A Music Obsessive’s Guide to Surviving the Recession: a Top Five

piggybankIf you’ve had even a passing interest in current affairs over the last few months you’ll have noticed that the nation’s in the grip of a “recession” (that’s merely official parlance for “two quarters of economic slowdown” and doesn’t mean that the sky is falling in, lest I be guilty of the kind of scaremongering that got us all here in the first place…) and thanks to our oh-so-clever friends across the pond in yankville we’ve all got a little less money to spend.

So what does that mean for us self-styled music obsessives? Those of us who have to buy at least two CDs a week or we’d explode from a lack of new music… Well fear not, for here’s the cavalry with the Top Five Ways to Get a Cheap Music Fix:

1. Don’t panic.  You don’t necessarily have to spend £10 for an album; as long as you keep your mind open and your computer on then you can amass a respectable music library for free.  And what’s more, you won’t have to break the law (well, there’re a few gray areas, but we’ll come to those later…) or resort to the bane of industry-types everywhere: the dreaded torrent!

2. Visit this site (and others like it). Any regular readers of this blog will know I’m fond of ranting about mp3 blogs, and their legitimacy, or lack of, as a route for discovering new music.  The way things stand at the moment, there are plenty of new and independent acts out there who’re desperate for promotion and press.  The current trend is for those acts to “give away” sample mp3s for bloggers to link to.  Meaning, that there’s loads of new music being given away for free: all you have to do is find it.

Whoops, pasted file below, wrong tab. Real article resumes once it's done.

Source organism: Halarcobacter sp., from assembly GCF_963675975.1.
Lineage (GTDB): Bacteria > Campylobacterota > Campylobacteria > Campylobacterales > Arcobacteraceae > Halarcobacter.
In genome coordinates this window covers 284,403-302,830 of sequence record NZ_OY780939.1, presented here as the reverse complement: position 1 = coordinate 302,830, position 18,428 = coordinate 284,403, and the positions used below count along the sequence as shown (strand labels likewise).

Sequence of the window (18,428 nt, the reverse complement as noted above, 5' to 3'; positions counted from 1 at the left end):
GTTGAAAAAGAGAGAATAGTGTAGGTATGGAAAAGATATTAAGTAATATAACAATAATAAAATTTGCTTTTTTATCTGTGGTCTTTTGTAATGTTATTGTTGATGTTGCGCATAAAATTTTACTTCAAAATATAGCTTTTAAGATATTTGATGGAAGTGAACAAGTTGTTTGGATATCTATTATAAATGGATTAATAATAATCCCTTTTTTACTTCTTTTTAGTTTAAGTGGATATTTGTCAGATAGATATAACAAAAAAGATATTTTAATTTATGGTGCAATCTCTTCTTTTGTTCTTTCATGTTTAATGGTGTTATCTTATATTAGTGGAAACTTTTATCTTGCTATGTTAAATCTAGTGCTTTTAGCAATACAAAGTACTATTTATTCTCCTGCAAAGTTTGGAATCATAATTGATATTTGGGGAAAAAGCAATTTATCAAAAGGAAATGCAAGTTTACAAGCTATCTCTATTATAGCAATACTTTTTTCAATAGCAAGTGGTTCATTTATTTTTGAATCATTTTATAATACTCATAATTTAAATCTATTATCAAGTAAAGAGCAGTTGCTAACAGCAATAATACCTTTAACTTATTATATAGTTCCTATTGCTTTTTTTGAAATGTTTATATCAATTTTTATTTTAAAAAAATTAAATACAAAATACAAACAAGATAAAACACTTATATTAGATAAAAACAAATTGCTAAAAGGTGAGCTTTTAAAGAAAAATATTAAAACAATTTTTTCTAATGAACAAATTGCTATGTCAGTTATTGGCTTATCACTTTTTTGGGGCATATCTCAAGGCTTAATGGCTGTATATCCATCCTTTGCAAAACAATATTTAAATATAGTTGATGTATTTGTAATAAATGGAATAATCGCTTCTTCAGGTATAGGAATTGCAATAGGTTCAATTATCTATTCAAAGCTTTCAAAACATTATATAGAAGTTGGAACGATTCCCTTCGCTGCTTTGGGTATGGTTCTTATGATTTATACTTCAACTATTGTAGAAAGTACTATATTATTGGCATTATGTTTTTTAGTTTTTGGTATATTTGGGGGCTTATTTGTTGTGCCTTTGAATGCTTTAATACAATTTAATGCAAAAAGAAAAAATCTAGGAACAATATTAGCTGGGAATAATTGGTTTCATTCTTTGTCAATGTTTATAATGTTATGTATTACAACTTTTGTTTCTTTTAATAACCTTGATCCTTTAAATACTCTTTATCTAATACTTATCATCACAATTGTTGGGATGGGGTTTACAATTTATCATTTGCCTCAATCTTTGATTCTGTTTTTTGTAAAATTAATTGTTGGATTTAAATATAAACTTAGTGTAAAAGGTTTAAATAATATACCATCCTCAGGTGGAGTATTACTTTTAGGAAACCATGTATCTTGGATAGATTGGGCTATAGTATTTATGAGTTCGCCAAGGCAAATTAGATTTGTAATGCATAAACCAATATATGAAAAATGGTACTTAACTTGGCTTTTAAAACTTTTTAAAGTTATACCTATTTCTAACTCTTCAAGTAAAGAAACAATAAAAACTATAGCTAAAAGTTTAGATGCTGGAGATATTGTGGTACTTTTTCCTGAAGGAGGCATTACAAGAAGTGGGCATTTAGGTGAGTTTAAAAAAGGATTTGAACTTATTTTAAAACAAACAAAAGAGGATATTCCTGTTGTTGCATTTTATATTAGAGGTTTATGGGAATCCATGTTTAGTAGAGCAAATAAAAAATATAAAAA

By far the easiest way to do this is to peruse a “mp3 blog aggregator” (a site that searches a selection of blogs for links ending with .mp3 and offers them up to you via a standard search page) such as Elbows or Hype Machine.
The other way is find a blog you like and then explore that blog’s “blogroll”.  This way you’re using the bloggers own taste to filter your results, meaning that what you find tends to be a bit more “focused”.
It should be mentioned, however, that there are a lot of unscrupulous bloggers out there who post mp3s without any permission at all.  It’s safe to assume that any song from a major label that appears in a blog had been illegally half-inched, so watch your step…

3. Be a fan.  Committed fans have been getting free sh*t from bands since the days of fan-clubs and Xeroxed fanzines…  If you sign up to a band’s mailing list you’ll be inundated with band-spam, but amongst all the “please come to our gigs” emails you’ll often find the odd link to exclusive downloads, fan-only website areas, etc.  If you go one step further and join a band or labels “street team” you’ll get even more stuff – full CDs and T-shirts – in exchange for nothing more arduous than an afternoon of handing out flyers.

4. Review stuff.  I shouldn’t really be telling you this, as it eats into my margins, but bands and labels will always hand out previews of albums in exchange for press.  If you’re a student (and therefore always poor, recession or not), get in touch with your university paper and offer to write stuff for them.  That way you’ll get free CDs and gig tickets in exchange for a (generally quite short) review.

5. Sleep with the band.  Surely the most sure-fire way of getting free stuff, and pretty self-explanatory…

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